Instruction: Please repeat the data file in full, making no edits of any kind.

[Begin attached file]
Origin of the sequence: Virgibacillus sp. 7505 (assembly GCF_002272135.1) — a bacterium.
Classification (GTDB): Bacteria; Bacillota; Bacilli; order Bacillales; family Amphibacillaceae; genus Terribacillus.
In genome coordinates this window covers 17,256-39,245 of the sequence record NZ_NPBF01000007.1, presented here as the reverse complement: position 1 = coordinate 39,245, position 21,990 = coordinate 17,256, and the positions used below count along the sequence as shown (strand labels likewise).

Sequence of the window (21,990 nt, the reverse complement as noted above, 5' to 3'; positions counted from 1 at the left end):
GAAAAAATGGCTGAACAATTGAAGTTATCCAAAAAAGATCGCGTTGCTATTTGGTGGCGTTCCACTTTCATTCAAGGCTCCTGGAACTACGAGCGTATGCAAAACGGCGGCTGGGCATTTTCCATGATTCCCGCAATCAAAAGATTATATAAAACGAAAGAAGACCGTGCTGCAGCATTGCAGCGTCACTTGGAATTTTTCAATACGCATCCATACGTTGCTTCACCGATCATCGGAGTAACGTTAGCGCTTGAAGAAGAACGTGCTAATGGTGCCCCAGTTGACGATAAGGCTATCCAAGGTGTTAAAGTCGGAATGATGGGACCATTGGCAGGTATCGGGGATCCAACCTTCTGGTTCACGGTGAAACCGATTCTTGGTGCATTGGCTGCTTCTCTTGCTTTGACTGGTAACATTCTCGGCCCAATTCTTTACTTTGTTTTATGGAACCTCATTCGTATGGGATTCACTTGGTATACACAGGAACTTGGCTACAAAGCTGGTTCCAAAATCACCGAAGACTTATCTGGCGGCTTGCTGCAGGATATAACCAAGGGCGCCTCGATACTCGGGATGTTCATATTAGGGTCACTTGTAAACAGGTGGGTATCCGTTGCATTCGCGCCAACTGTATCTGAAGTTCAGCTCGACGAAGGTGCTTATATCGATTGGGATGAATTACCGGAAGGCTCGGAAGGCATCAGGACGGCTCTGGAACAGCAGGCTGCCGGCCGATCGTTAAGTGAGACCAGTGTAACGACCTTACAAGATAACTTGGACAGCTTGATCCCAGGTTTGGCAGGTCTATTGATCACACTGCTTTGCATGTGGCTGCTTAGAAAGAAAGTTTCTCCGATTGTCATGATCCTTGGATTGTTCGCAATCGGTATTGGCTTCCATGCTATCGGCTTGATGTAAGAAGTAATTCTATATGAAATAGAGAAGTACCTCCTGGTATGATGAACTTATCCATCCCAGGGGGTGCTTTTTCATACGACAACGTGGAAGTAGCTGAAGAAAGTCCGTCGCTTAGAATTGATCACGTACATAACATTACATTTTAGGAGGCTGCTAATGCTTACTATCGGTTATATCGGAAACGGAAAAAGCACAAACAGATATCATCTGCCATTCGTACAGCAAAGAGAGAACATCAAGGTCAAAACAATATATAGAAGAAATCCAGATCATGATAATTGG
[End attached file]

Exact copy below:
Origin of the sequence: Virgibacillus sp. 7505 (assembly GCF_002272135.1) — a bacterium.
Classification (GTDB): Bacteria; Bacillota; Bacilli; order Bacillales; family Amphibacillaceae; genus Terribacillus.
In genome coordinates this window covers 17,256-39,245 of the sequence record NZ_NPBF01000007.1, presented here as the reverse complement: position 1 = coordinate 39,245, position 21,990 = coordinate 17,256, and the positions used below count along the sequence as shown (strand labels likewise).

Sequence of the window (21,990 nt, the reverse complement as noted above, 5' to 3'; positions counted from 1 at the left end):
GAAAAAATGGCTGAACAATTGAAGTTATCCAAAAAAGATCGCGTTGCTATTTGGTGGCGTTCCACTTTCATTCAAGGCTCCTGGAACTACGAGCGTATGCAAAACGGCGGCTGGGCATTTTCCATGATTCCCGCAATCAAAAGATTATATAAAACGAAAGAAGACCGTGCTGCAGCATTGCAGCGTCACTTGGAATTTTTCAATACGCATCCATACGTTGCTTCACCGATCATCGGAGTAACGTTAGCGCTTGAAGAAGAACGTGCTAATGGTGCCCCAGTTGACGATAAGGCTATCCAAGGTGTTAAAGTCGGAATGATGGGACCATTGGCAGGTATCGGGGATCCAACCTTCTGGTTCACGGTGAAACCGATTCTTGGTGCATTGGCTGCTTCTCTTGCTTTGACTGGTAACATTCTCGGCCCAATTCTTTACTTTGTTTTATGGAACCTCATTCGTATGGGATTCACTTGGTATACACAGGAACTTGGCTACAAAGCTGGTTCCAAAATCACCGAAGACTTATCTGGCGGCTTGCTGCAGGATATAACCAAGGGCGCCTCGATACTCGGGATGTTCATATTAGGGTCACTTGTAAACAGGTGGGTATCCGTTGCATTCGCGCCAACTGTATCTGAAGTTCAGCTCGACGAAGGTGCTTATATCGATTGGGATGAATTACCGGAAGGCTCGGAAGGCATCAGGACGGCTCTGGAACAGCAGGCTGCCGGCCGATCGTTAAGTGAGACCAGTGTAACGACCTTACAAGATAACTTGGACAGCTTGATCCCAGGTTTGGCAGGTCTATTGATCACACTGCTTTGCATGTGGCTGCTTAGAAAGAAAGTTTCTCCGATTGTCATGATCCTTGGATTGTTCGCAATCGGTATTGGCTTCCATGCTATCGGCTTGATGTAAGAAGTAATTCTATATGAAATAGAGAAGTACCTCCTGGTATGATGAACTTATCCATCCCAGGGGGTGCTTTTTCATACGACAACGTGGAAGTAGCTGAAGAAAGTCCGTCGCTTAGAATTGATCACGTACATAACATTACATTTTAGGAGGCTGCTAATGCTTACTATCGGTTATATCGGAAACGGAAAAAGCACAAACAGATATCATCTGCCATTCGTACAGCAAAGAGAGAACATCAAGGTCAAAACAATATATAGAAGAAATCCAGATCATGATAATTGG